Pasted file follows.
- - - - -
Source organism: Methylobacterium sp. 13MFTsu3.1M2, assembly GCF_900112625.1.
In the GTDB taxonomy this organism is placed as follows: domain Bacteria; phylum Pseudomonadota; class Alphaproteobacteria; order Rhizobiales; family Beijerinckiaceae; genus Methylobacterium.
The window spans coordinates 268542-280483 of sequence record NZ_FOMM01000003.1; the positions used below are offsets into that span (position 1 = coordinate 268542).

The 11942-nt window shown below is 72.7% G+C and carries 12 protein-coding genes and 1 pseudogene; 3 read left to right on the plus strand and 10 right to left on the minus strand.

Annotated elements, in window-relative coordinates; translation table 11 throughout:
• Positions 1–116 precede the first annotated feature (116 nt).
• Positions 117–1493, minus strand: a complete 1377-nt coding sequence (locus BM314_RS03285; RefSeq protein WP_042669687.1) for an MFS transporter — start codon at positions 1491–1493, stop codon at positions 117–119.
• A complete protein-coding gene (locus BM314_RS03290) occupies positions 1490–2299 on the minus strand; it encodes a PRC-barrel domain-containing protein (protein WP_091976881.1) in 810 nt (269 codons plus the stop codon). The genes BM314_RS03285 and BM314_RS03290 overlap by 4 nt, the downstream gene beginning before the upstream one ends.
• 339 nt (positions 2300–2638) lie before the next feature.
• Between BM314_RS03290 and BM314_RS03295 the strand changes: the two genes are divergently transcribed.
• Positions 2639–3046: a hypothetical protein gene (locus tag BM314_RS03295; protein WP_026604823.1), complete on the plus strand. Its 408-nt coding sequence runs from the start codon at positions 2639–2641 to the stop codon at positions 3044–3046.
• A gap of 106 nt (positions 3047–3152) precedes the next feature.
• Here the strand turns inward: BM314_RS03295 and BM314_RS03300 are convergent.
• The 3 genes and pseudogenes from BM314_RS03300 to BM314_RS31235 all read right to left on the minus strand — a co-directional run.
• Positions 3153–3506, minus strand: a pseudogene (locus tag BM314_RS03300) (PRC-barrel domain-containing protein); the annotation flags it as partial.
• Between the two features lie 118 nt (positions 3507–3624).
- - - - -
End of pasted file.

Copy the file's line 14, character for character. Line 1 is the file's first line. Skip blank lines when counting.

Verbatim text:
• The 3 genes and pseudogenes from BM314_RS03300 to BM314_RS31235 all read right to left on the minus strand — a co-directional run.